Don't miss the big stories. Like us on Facebook.  

MANCHESTER — If you build it, they will come.

That's the hope of the owners of three new hotels which are expected to be joining the local lodging lineup, adding roughly 200 more rooms for visitors to choose from. Only one, however, is currently under construction and racing to meet a projected opening date of mid-September.

That's the Taconic Hotel, the one that will occupy the site of the former Village Country Inn in Manchester Village. The other two are a Hampton Inn that's awaiting the start of its construction and a Mediterranean-themed spa still in need of clearing a few legal challenges before it can begin construction.

Is the market there for that many new rooms? According to Clark French, one of the investors and partners in the ownership group bringing the Taconic Hotel to town, the answer is an unequivocal "yes."

Two marketing studies he and his partners commissioned indicated that Manchester had a lodging deficit of 380-420 rooms, he said, so the 87 rooms the Taconic will add when it opens later this year should fit in well under that.

"Everybody will benefit," French said during a tour of the new hotel rising out of the ground south of Shephard Lane on Main Street. "Creating a critical mass" — a reference to the other two projected hotels — "gives people more reason to go to that place ... and will bring more people to Manchester."

The hotel's experience is not meant to be limited to the guests and transient travellers who will be checking in for a visit. French is hoping the restaurant and bar on the hotel's main floor will become something of a local hangout, as well as a gathering spot for the hotel's guests, he said.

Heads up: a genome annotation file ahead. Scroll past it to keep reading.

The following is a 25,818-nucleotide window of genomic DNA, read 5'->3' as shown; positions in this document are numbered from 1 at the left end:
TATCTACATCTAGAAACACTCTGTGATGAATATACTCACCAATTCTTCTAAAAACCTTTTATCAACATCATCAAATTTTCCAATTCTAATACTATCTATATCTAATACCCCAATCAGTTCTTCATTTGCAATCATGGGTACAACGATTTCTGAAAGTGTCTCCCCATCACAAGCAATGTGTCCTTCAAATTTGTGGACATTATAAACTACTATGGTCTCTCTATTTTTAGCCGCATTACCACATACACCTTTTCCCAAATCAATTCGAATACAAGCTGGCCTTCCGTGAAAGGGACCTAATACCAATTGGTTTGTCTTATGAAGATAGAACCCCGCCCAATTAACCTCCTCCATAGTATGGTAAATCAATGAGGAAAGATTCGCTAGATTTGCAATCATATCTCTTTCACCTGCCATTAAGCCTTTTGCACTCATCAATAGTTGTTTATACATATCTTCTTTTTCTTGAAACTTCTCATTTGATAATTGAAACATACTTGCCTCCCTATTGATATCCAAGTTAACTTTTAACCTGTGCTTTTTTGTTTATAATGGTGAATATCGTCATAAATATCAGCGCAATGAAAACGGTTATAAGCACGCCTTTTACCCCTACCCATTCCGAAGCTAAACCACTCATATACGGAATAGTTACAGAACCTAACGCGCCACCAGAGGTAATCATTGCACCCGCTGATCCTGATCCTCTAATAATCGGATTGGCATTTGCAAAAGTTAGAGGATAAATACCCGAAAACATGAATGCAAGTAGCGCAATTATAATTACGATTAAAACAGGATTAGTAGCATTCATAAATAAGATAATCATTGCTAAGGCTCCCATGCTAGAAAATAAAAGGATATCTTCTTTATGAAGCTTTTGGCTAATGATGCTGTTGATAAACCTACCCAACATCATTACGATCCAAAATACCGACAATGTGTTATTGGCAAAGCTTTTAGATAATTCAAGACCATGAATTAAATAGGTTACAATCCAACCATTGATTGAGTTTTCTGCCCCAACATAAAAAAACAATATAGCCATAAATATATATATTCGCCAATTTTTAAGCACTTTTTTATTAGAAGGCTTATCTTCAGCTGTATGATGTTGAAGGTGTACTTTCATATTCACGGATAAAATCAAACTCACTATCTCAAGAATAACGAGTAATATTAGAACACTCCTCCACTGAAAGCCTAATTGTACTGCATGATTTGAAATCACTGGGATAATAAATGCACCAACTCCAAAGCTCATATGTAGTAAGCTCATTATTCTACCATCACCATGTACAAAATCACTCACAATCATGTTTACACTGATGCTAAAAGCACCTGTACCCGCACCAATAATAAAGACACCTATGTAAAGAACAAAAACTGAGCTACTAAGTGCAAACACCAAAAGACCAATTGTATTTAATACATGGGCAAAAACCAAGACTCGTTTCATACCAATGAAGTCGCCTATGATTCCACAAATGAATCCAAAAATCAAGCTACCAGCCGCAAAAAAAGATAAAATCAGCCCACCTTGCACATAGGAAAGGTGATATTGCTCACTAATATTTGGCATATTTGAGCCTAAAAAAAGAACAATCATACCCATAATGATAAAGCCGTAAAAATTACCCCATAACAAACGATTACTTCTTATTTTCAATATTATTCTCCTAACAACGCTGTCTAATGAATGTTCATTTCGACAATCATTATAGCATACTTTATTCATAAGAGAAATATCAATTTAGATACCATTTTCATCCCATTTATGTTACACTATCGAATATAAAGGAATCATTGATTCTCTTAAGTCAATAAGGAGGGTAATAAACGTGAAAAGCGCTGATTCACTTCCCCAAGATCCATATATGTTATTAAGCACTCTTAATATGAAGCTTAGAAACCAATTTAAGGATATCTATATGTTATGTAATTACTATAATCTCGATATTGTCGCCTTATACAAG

He and his wife, Lu, also one of the partners and owners in the investment group, didn't originally plan to get any further involved in the local hotel scene beyond their current stake in the nearby Reluctant Panther, another lodging property in the Village. But as time went on, that changed, he said.

As the Village Country Inn fell on hard times and began to deteriorate, deals were made but never made their way to fruition. The ownership group that plans to build the Hampton Inn a little further down Main Street on the High Ridge Plaza area weren't able to secure needed permits from the Village. George Heaton, of the Heaton Companies and a business associate they worked with on another hotel project in Vero Beach, Fla., had heard about the site being on the market and thought Manchester was an underserved market ripe for a new hotel.

"We thought there was an opportunity to do a high quality hotel that looked like it really belonged in Manchester," French said, and he and his partners came up with a revised plan from the Hampton proposal that eventually passed muster with Village officials.

The Taconic may not be for the ultra budget-conscious, AirBnB crowd. An average room rate will probably run in the $250 a night range, with some rooms going for more, and others for less. Still, it's a space in the local lodging business that awaits filling by a place like the Taconic, he said.

There will be much for guests, visitors, and the locals who want to eat and drink there to enjoy when all is said and done, he added. At the south end of the U-shaped main building will be a ballroom for events, which looks out over a courtyard and a swimming pavilion and pool. Three small cottages, facing the street, will add an additional nine rooms for guests. On the eastern wing, the one facing Main Street, will be the main lobby and reception area, along with the bar, restaurant and gift shop. There will be a "show kitchen" visible from the dining area, but that's mainly for final prep work — the main commercial kitchen will be one floor below. Across on the other side will be a full in-house laundry facility — cleaning all the bedsheets and pillow cases requires it, French said during a tour of the building as construction workers moved about and machinery roared. A covered porch will run the entire length of the building, creating a staggered effect to minimize the scale of structure and help it fit into the streetscape.